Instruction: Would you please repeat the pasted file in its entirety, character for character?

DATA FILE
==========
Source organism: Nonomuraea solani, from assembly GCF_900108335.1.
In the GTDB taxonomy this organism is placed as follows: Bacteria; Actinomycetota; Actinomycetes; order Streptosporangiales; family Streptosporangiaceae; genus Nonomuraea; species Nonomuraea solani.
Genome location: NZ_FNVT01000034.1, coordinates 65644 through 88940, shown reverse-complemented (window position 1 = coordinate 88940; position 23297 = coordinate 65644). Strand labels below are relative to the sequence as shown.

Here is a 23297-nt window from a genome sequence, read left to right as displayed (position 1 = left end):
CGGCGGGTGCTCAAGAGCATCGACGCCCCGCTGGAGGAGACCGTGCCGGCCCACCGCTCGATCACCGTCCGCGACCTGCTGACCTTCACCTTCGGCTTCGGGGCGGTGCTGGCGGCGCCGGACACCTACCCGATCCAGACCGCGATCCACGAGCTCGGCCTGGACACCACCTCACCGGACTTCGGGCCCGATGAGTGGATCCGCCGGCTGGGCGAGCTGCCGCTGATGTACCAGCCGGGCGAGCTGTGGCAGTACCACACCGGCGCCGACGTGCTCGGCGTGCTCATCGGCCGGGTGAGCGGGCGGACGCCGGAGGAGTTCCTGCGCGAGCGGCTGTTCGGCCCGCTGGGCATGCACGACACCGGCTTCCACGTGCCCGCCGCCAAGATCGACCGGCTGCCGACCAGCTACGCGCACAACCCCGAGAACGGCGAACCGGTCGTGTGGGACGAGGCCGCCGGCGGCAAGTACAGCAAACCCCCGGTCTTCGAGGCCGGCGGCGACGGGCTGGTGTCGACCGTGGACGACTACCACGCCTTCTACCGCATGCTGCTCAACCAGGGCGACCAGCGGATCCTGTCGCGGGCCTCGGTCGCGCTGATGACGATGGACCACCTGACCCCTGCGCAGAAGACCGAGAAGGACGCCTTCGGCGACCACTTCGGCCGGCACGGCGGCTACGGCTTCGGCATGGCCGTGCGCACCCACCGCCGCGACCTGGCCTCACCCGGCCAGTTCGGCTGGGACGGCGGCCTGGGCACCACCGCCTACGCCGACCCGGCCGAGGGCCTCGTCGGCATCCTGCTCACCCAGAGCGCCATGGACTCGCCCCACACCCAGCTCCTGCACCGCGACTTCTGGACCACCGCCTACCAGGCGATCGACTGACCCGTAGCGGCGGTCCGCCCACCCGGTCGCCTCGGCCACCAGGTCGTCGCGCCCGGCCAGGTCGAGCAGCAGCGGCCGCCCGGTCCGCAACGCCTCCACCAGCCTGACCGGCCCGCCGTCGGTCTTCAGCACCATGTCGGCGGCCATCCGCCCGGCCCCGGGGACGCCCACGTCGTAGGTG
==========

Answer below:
Source organism: Nonomuraea solani, from assembly GCF_900108335.1.
In the GTDB taxonomy this organism is placed as follows: Bacteria; Actinomycetota; Actinomycetes; order Streptosporangiales; family Streptosporangiaceae; genus Nonomuraea; species Nonomuraea solani.
Genome location: NZ_FNVT01000034.1, coordinates 65644 through 88940, shown reverse-complemented (window position 1 = coordinate 88940; position 23297 = coordinate 65644). Strand labels below are relative to the sequence as shown.

Here is a 23297-nt window from a genome sequence, read left to right as displayed (position 1 = left end):
CGGCGGGTGCTCAAGAGCATCGACGCCCCGCTGGAGGAGACCGTGCCGGCCCACCGCTCGATCACCGTCCGCGACCTGCTGACCTTCACCTTCGGCTTCGGGGCGGTGCTGGCGGCGCCGGACACCTACCCGATCCAGACCGCGATCCACGAGCTCGGCCTGGACACCACCTCACCGGACTTCGGGCCCGATGAGTGGATCCGCCGGCTGGGCGAGCTGCCGCTGATGTACCAGCCGGGCGAGCTGTGGCAGTACCACACCGGCGCCGACGTGCTCGGCGTGCTCATCGGCCGGGTGAGCGGGCGGACGCCGGAGGAGTTCCTGCGCGAGCGGCTGTTCGGCCCGCTGGGCATGCACGACACCGGCTTCCACGTGCCCGCCGCCAAGATCGACCGGCTGCCGACCAGCTACGCGCACAACCCCGAGAACGGCGAACCGGTCGTGTGGGACGAGGCCGCCGGCGGCAAGTACAGCAAACCCCCGGTCTTCGAGGCCGGCGGCGACGGGCTGGTGTCGACCGTGGACGACTACCACGCCTTCTACCGCATGCTGCTCAACCAGGGCGACCAGCGGATCCTGTCGCGGGCCTCGGTCGCGCTGATGACGATGGACCACCTGACCCCTGCGCAGAAGACCGAGAAGGACGCCTTCGGCGACCACTTCGGCCGGCACGGCGGCTACGGCTTCGGCATGGCCGTGCGCACCCACCGCCGCGACCTGGCCTCACCCGGCCAGTTCGGCTGGGACGGCGGCCTGGGCACCACCGCCTACGCCGACCCGGCCGAGGGCCTCGTCGGCATCCTGCTCACCCAGAGCGCCATGGACTCGCCCCACACCCAGCTCCTGCACCGCGACTTCTGGACCACCGCCTACCAGGCGATCGACTGACCCGTAGCGGCGGTCCGCCCACCCGGTCGCCTCGGCCACCAGGTCGTCGCGCCCGGCCAGGTCGAGCAGCAGCGGCCGCCCGGTCCGCAACGCCTCCACCAGCCTGACCGGCCCGCCGTCGGTCTTCAGCACCATGTCGGCGGCCATCCGCCCGGCCCCGGGGACGCCCACGTCGTAGGTG